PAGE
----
After delivery, things seemed to be going quite well. Claire had taken to nursing instinctively and was happily suckling away. The doctor sat and waited patiently for the placenta to be delivered. After about thirty minutes, the placenta came out, but my uterus didn't start to contract like it should have. The nurses massaged my stomach to encourage it to contract, but finally the doctor made the call to administer medications to help get things going. Each time the nurses pushed on my stomach, I would gasp in pain, and in turn, Claire would start to cry. My nausea had never really subsided, and the pain intensified it, so I asked for my vomit bucket back, and asked Ben to hold Claire with skin-to-skin contact. The doctor administered three different medications before the bleeding finally stopped. Altogether, I had lost about 1,200 ML of blood - four times the normal amount for a vaginal delivery, and much more than the doctor was comfortable with. They gave me a catheter and asked that I stay in bed (fearful that I'd pass out if I got up).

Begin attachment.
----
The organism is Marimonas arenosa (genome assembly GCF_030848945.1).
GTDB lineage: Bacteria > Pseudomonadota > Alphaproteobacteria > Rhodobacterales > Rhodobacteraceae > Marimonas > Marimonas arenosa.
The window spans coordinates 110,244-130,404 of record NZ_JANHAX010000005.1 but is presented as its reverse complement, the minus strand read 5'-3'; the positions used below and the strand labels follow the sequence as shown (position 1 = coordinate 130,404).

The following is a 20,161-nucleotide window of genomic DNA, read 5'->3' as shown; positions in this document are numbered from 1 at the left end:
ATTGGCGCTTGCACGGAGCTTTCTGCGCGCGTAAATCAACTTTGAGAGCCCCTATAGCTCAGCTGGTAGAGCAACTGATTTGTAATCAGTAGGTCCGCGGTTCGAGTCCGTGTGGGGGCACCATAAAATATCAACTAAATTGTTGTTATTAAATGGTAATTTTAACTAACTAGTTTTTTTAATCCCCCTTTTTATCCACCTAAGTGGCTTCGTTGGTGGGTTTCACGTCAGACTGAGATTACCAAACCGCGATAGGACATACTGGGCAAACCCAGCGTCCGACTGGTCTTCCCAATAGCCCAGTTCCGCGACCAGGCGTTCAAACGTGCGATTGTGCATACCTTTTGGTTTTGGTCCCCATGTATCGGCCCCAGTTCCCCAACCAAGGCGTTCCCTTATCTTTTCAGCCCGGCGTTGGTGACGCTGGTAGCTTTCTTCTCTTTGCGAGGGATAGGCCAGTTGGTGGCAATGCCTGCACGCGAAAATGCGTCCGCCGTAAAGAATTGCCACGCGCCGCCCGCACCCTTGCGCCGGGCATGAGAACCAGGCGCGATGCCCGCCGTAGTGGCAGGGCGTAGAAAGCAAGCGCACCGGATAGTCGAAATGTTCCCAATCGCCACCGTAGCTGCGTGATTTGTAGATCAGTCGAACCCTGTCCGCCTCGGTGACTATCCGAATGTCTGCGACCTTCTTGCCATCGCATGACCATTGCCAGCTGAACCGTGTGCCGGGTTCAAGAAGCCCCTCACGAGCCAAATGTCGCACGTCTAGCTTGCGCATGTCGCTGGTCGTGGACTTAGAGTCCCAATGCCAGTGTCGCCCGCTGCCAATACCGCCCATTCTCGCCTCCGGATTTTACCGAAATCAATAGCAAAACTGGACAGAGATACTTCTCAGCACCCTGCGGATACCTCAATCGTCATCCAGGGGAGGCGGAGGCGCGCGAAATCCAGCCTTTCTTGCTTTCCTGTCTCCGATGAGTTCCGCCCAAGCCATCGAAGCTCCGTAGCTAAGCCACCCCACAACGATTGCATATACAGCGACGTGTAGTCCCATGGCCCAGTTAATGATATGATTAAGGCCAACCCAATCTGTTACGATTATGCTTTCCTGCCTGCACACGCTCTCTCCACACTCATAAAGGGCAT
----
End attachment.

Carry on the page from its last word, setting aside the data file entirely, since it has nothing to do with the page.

After delivery, I was still feeling quite nauseas, so they gave me anti-nausea medicine, which did the trick quickly. After that, I felt fantastic! I amazed all of the nurses and was back on my feet by 8pm (just 12 hours after delivery). What a day!